The people I’ve been working for over the past few months have seemed much more relaxed generally – more communicative, and more willing to help. I’ve seen evidence of it within online communities too –some of the bigger agencies are more willing to reach out and give advice, to smaller fledgling agencies, and graduates just breaking through.

I guess that we’ve all experienced how frighteningly easily things can break down – it has made us feel vulnerable and helped us to realise that we do in fact need to pull together as a community.

The human touch

For a while – even before covid was a problem – we’ve been seeing a slow and subtle movement that has possibly been led by social media and the rise of online communities. We’ve been taking much more notice of ‘the person behind the brand’, and this has meant that more and more businesses are giving a personal service, rather than being just another corporate body. We kind of expect it now, because it allows us to build trust and likeability.

Perhaps that has been pushed further still over the past year or so. In our isolation, have we learned that we need to connect with people again?

My predictions for 2022

I have to admit, I like this new landscape. I like that those agencies that I’ve spent my career admiring have become much more approachable; more human. And I really hope that the sense of community we’ve learned to enjoy as a collective of designers carries on.

It’s important to remember that people need other people, and that’s no less true within the creative industries. We’re not in competition. We can offer each other so much more, by way of support, friendship, and opportunities to learn from each other.

I’d love to hear others’ thoughts on this. If you are just starting on your path, or have been part of a bigger, or growing agency for a while – what changes have you seen? Have you changed the way you work, or who you work with? Reach out and let me know.

September 22, 2021No Comments

A little industry comparison can be healthy – but don’t get carried away.

As creatives, we all do it, don’t we? We are naturally curious creatures, and as such, we just can’t help but look around at what other designers are doing. That might mean noticing posters in the train station on the way to work or getting design-envy over a book cover or magazine spread or piece of packaging on a shelf.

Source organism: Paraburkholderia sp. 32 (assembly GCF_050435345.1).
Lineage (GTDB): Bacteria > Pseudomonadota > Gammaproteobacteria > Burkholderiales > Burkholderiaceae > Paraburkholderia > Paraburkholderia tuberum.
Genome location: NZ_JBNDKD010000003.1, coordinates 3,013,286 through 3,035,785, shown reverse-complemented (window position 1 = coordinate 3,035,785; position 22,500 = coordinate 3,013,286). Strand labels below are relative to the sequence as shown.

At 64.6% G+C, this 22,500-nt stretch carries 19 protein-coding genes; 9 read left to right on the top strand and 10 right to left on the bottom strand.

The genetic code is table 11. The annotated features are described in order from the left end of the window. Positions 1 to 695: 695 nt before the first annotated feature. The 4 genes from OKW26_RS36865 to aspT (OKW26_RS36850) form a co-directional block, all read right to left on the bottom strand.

The thing is, we’re surrounded by other designers’ work, and we can’t help but analyse it. It’s normal to have moments where we compare our skills with others – and that can be a very healthy thing. It can keep us on our toes, help us try out fresh ideas, and encourage us to be better at our craft.

But nowadays, we live in a digital world, where we are not only casual observers of other people’s design but also force-fed it every minute of every day. We see it every time we check our social media pages; we see it on websites and pop-ups and emails and digital newsletters. Right now, many of us are in danger of suffering from a very recent phenomenon; “comparison fatigue”.

OK, so maybe it’s not entirely a new thing, but it’s certainly a lot easier to be exposed to it than it was in the past. I’d like to explore that a little. Because as the title of this article suggests, comparison can be healthy, but it can so easily become an all-consuming, paralysing thing that stops us from being our best.

Should we be checking out our competition or avoid doing that altogether?

Why we might compare

We don’t - and shouldn’t - work in a vacuum. Outside design can inspire us and influence us to break out of our comfort zones and try new things. Purely from a design perspective, a little comparison can fire us up.

Knowing what the latest trends are, how they work and who they appeal to lets our clients know that we have a handle on modern design. And one of the ways we do that is to look around at how other designers are doing it.